- 30 Jul 1984
- Los Angeles 1984
Giant Gross sparkles in Olympic pool
American swimmers were widely expected to dominate the pool at the 1984 Games in Los Angeles and for the most part it was the Stars and Stripes being raised at the Olympic Swim Stadium.
However one West German swimmer with an astonishing wingspan and rangy swimming style which had earned him the nickname ‘The Albatross’ went some considerable way to ensuring the host nation did not get it all its own way.
Michael Gross was the European champion in the 200m butterfly but made his first major impact on the global scene with a dominant performance at the 1983 world championships.
He won the 200m freestyle and 200m fly in Ecuador, to become one of the few West German swimmers to make an impact on the major aquatics stage.
He went into the Olympic Games with a fearsome reputation. His reach and powerful finish marked him out as a clear favourite.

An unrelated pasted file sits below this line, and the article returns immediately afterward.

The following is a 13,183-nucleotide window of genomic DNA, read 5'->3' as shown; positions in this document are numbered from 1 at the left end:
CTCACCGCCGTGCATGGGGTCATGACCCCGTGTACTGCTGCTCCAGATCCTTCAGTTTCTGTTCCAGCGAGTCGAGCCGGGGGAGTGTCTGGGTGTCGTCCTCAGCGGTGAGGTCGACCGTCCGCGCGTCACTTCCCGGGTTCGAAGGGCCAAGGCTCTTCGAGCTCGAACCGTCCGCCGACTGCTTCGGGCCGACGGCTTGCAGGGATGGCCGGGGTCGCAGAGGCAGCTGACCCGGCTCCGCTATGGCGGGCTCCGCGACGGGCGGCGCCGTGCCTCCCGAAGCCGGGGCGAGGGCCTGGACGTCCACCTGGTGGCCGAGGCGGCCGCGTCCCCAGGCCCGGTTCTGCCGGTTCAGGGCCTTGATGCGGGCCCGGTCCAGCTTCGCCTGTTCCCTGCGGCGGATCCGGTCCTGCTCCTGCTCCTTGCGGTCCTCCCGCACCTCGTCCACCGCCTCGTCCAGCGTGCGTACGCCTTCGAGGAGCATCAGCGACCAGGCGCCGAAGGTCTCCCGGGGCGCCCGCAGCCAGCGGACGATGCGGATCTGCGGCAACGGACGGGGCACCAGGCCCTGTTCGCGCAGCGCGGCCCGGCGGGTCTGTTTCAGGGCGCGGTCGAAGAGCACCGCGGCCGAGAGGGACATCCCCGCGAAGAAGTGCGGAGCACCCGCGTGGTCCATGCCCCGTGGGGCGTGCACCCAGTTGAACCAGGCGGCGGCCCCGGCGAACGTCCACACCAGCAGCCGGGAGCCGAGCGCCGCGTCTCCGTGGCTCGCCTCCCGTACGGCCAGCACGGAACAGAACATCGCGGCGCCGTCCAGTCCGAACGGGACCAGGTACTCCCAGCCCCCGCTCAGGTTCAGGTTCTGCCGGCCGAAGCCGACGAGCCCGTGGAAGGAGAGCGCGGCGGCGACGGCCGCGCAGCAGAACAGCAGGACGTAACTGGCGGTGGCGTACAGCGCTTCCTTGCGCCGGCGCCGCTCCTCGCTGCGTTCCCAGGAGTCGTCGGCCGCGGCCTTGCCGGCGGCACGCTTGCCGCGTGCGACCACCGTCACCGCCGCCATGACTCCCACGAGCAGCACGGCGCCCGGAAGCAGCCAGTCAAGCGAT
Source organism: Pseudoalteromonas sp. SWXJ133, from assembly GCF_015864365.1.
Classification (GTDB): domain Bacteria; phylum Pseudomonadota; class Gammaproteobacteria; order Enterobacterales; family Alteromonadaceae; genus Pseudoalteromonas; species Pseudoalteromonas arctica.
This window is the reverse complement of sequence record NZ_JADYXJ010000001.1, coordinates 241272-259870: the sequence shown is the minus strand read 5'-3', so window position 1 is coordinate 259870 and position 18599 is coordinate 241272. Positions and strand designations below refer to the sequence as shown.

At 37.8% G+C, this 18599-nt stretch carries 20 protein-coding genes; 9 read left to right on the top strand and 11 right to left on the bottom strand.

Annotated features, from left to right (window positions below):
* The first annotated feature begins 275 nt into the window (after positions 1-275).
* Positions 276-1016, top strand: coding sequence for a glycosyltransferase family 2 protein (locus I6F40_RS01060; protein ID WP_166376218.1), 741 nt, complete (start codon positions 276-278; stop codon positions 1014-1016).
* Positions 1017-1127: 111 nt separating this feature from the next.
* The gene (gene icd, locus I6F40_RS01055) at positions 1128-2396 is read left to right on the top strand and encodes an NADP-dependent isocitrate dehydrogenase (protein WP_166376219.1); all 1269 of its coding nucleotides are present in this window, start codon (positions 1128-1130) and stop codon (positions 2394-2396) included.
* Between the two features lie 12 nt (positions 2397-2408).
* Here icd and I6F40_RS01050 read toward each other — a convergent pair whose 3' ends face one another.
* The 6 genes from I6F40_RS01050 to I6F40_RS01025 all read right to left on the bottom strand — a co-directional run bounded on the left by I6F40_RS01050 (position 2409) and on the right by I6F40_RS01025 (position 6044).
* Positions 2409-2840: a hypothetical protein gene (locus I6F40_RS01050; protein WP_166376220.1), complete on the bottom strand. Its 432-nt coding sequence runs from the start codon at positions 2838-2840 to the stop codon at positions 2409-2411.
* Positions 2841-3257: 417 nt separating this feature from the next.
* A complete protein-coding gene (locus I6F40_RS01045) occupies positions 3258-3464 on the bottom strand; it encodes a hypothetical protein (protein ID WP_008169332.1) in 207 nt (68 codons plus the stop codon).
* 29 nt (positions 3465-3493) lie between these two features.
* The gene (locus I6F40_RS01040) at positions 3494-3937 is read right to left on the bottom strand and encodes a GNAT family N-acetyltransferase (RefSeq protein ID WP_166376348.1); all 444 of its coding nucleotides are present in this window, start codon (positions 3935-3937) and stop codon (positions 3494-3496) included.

First on his programme was the 200m freestyle final and Gross tore through the water to establish a new world record mark of one minute 47.44secs, an astonishing 1.66secs ahead of the second-placed Mike Heath.
The win earned him an immediate place in the record books as the first West German to take gold in the Olympic swimming tournament.
The next day Gross went one better by winning the 100m butterfly, also in world record time, this time at the expense of pre-Games favourite Pablo Morales. Morales would eight years later go one better by winning the gold medal in the event at Barcelona.
Gross was now the big talking point of the pool and was a red-hot favourite to make it a hat-trick in the 200m butterfly and it took another world record, this time from Australian Jon Sieben, to thwart him.
The sight of Gross eating up the yards in the pool, his charismatic nostrils flared, his seemingly endless arms cutting through the water was one of the most abiding memories of the Los Angeles Games.
He would go on to win 200m ‘fly gold four years later in Seoul to cap a remarkable Olympic career.